Tag Archives: John Huston

Film: Chinatown

Jack Nicholson, Faye Dunaway, and John Huston were featured in Chinatown. But the real star of the movie was the screenplay by Robert Towne. Uploaded by screencrave.com.

I love film noir. Give me a good black and white mystery from the 1940s, maybe written by Raymond Chandler, with a tough private eye and a beautiful dame, and I’m a happy guy. The popularity of color naturally pushed noir into the shadows (so to speak), but it had something of a revival in the 1970s, led by the wonderful Chinatown.

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Directed by child molester¬† Roman Polanski (he’ll never be on this list), the movie featured Jack Nicholson (Great American Things, Sept. 12, 2009) in one of his greatest performances, along with Faye Dunaway and John Huston. But the real star of the film was Robert Towne, the screenwriter. He set his mystery in the 1930s, allowing for the true noir mise-en-scene. (Pardon my French.)

Towne’s brilliant script won an Oscar, the only one the film received out of eleven nominations. In the AFI’s original 100 Years…100 Movies, Chinatown was ranked number 19. In the 10th anniversary edition, it was 21. And it was the AFI’s number 2 mystery film. Why it wasn’t number one is… a mystery.

Director: John Huston

John Huston was a talented director, having produced films such as The Maltese Falcon and The Treasure of the Sierra Madre. But he was also an outstanding actor and screenwriter. Uploaded by seetimaar.blogspot.com.

With the ease of editing using today’s technologies, it’s not unusual for directors to shoot a lot of scenes, a lot of takes per scene, and then to make the movie in the editing suite. That’s not how John Huston worked. He sketched each scene before shooting it, placed the actors deliberately, and made his movies as he was filming them. His pictures usually came in under budget as well.

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From his first movie in 1941 to his last in 1987, he set a standard for excellence. Among his films:

  • Maltese Falcon (1941 – writer)
  • The Treasure of the Sierra Madre (1948 – writer)
  • Key Largo (1948 – writer)
  • The Asphalt Jungle (1950)
  • The African Queen (1951 – writer)
  • Moulin Rouge (1953 – writer)
  • The Misfits (1960)
  • The Night of the Iguana (1964 – writer)
  • The Man Who Would Be King (1975 – writer)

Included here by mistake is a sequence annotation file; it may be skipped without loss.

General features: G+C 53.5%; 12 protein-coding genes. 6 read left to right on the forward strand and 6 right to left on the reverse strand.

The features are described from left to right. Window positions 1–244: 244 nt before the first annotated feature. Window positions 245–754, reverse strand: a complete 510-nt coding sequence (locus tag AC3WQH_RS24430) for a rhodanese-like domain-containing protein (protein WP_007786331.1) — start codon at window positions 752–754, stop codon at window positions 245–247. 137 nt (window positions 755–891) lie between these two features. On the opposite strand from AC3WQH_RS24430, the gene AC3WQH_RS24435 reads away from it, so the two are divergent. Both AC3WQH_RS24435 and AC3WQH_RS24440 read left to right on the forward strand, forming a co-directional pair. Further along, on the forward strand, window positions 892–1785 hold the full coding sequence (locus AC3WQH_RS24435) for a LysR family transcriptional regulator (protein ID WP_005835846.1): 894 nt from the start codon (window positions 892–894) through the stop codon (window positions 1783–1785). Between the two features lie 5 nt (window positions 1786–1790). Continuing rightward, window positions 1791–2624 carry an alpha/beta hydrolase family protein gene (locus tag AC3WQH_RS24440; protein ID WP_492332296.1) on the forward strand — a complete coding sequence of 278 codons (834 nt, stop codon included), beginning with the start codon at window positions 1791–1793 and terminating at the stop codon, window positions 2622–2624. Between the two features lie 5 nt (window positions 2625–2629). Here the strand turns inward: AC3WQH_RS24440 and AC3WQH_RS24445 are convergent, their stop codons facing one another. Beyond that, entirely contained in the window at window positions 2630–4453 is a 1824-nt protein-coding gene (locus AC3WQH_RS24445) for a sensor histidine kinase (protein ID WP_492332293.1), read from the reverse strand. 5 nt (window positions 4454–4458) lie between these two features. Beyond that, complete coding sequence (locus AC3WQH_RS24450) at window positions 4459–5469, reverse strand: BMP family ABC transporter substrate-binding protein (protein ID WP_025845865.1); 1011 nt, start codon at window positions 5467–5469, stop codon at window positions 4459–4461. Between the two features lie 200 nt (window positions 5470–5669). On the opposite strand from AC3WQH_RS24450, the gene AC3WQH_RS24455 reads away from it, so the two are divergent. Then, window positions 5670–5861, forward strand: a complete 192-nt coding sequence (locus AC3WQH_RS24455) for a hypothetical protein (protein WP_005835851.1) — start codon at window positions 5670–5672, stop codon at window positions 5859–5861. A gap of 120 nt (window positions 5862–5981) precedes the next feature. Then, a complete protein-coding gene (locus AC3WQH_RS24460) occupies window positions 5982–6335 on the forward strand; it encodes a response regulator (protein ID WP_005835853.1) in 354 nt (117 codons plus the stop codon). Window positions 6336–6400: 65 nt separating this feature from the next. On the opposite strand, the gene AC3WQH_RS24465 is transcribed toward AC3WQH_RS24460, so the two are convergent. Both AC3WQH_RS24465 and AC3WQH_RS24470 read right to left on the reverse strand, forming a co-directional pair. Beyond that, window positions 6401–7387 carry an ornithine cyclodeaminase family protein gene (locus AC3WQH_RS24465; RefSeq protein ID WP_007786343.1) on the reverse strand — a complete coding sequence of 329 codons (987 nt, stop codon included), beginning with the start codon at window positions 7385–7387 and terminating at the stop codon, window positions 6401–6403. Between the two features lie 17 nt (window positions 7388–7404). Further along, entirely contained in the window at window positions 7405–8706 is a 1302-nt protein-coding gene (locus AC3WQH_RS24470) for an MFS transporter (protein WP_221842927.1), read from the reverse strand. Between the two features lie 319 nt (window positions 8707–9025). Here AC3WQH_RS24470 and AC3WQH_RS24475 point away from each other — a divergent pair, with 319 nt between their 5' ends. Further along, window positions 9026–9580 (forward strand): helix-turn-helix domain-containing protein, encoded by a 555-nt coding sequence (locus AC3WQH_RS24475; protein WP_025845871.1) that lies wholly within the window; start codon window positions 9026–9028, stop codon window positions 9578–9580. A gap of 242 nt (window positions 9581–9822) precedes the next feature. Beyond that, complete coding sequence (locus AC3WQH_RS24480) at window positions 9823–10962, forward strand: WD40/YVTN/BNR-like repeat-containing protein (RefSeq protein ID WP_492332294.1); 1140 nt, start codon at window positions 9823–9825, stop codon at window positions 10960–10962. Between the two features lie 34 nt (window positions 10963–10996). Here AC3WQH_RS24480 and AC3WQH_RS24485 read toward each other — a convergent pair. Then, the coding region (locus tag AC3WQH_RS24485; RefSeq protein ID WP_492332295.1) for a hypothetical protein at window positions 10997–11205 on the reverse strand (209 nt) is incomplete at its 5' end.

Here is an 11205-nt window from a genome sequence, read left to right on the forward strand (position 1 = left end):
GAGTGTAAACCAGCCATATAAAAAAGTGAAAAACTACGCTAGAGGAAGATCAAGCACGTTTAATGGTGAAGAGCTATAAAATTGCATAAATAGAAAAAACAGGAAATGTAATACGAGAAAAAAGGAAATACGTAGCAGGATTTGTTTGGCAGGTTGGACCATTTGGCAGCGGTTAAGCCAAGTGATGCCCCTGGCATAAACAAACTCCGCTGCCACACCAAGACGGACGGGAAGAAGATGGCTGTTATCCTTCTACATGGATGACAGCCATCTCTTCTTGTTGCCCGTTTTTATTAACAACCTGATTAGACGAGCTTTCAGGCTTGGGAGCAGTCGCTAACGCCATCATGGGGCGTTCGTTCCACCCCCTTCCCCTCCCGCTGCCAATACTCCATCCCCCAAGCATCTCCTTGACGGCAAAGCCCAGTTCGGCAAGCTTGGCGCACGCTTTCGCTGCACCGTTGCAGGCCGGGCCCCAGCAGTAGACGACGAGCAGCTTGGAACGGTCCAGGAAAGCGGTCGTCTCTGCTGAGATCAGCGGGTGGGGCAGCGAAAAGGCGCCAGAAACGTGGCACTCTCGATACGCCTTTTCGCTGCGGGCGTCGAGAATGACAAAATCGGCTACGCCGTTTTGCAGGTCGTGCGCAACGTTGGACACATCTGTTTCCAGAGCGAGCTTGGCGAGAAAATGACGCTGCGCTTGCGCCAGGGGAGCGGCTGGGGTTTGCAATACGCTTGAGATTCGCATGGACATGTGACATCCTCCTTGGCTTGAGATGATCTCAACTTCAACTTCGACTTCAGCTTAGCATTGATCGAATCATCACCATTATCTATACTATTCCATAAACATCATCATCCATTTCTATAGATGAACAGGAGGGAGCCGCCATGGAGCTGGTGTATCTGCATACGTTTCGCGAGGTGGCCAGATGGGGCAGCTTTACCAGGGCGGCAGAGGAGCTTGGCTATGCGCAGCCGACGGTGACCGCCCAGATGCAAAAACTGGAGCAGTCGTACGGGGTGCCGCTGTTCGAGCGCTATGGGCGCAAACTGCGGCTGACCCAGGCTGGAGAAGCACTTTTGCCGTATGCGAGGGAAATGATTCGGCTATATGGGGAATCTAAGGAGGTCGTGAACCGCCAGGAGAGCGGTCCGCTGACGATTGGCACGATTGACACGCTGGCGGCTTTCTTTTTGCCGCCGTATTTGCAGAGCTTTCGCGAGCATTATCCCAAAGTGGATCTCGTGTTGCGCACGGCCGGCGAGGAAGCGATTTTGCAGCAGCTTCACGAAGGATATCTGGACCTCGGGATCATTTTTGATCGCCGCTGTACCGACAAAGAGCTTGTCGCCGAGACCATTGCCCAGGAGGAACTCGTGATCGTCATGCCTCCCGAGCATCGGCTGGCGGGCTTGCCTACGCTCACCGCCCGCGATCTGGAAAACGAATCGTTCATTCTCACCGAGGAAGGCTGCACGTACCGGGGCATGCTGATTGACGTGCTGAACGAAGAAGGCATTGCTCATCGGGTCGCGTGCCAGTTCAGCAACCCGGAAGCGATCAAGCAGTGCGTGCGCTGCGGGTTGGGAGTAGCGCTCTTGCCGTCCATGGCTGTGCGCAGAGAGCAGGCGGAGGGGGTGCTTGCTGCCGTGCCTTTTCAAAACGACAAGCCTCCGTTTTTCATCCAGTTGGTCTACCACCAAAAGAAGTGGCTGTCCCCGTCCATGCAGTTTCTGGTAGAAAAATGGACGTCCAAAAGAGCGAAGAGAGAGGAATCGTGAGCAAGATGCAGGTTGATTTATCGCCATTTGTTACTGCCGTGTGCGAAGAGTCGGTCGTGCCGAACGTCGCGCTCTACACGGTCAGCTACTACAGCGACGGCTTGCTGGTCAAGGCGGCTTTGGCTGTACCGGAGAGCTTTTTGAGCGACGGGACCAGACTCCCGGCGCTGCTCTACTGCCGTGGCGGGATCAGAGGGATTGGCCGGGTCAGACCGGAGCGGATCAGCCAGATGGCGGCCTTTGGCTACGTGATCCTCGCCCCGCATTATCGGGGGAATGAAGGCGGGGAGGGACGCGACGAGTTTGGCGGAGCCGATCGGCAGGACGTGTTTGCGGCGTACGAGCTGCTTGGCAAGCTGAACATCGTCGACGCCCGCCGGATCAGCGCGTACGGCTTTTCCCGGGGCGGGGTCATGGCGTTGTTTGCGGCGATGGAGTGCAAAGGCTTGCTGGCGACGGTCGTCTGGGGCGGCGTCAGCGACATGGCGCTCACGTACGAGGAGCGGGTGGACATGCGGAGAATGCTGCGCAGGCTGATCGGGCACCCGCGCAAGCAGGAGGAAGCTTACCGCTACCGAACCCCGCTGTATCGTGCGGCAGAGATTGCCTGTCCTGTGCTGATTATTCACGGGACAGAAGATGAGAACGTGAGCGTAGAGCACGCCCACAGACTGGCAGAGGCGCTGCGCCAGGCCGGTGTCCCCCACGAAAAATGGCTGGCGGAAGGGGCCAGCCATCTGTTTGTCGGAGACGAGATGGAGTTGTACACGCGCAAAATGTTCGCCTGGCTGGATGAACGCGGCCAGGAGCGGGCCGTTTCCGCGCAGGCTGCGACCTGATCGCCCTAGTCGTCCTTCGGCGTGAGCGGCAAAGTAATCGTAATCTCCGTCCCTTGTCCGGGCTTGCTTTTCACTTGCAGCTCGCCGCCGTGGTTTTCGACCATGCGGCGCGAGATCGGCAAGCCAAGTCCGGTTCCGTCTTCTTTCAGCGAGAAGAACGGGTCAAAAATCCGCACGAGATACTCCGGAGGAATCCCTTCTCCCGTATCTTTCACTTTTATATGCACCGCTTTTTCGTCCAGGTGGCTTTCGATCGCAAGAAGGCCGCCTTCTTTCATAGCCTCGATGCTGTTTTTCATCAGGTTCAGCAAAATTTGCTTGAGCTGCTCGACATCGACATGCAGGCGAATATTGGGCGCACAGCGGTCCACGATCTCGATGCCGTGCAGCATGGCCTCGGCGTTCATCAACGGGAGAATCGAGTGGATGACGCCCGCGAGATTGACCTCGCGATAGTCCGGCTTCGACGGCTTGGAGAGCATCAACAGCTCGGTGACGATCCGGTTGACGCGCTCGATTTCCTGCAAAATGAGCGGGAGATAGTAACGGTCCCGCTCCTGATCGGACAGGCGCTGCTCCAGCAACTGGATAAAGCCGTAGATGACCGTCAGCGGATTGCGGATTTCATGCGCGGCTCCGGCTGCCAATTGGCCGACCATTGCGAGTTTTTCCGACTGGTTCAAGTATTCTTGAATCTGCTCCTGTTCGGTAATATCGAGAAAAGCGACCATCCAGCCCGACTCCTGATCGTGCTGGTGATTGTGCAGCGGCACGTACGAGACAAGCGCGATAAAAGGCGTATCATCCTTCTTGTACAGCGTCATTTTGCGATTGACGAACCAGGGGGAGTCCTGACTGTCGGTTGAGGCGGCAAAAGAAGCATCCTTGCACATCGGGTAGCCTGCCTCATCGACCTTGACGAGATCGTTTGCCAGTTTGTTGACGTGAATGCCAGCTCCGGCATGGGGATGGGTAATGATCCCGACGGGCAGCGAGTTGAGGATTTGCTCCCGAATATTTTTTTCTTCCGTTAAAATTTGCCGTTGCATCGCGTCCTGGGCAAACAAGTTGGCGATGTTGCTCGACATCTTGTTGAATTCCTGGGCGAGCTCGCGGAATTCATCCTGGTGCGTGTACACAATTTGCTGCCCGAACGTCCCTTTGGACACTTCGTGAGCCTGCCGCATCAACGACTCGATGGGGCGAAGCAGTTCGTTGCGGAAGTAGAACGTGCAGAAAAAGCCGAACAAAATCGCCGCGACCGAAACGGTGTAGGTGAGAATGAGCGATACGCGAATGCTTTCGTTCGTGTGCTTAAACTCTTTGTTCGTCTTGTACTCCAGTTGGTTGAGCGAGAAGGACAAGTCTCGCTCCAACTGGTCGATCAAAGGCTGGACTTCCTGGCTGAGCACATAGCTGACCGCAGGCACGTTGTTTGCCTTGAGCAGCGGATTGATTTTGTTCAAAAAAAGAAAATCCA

• Prizzi’s Honor (1985)

In addition to his direction duties, Huston also wrote many of his films. He won the Oscar for Best Director and Best Screenplay for The Treasure of the Sierra Madre. He was a skillful actor as well, having parts in several dozen films. Huston received the Life Achievement Award from the American Film Institute in 1983.

Film: The Maltese Falcon

Bogart and Astor on the poster, not Lorre and Greenstreet. Duh. Uploaded by content.artofmanliness.com.

Bogart and Astor on the poster, not Lorre and Greenstreet. Duh. Uploaded by content.artofmanliness.com.

Dashiell Hammett wrote the book. John Huston directed the film. And Humphrey Bogart made it memorable.

The Maltese Falcon, which premiered in 1941, is usually considered the first entry in the film noir genre. It was Huston’s directorial debut, and also marked the first film appearance of the corpulent Sydney Greenstreet. Also in major parts were the lovely Mary Astor and the supremely creepy Peter Lorre.

Uploaded to Flickr by SonomaPicMan.

Uploaded to Flickr by SonomaPicMan.

The movie was made with three variations from typical filmmaking techniques that would amaze the modern movie maker. First, the entire film was shot in sequence, which the actors loved. Second, production was so meticulously planned that almost no lines of dialogue were cut. And third, much of the dialogue was taken directly from the novel. Imagine that, respecting the source material.

The film was nominated for three Academy Awards, but didn’t win. It battled for Best Picture against Citizen Kane (Great American Thing No.: 110), Here Comes Mr. Jordan, Suspicion, and the winner, How Green Was My Valley. The American Film Institute named it the number 32 Greatest Movie of All Time, and number 6 in the Mystery genre.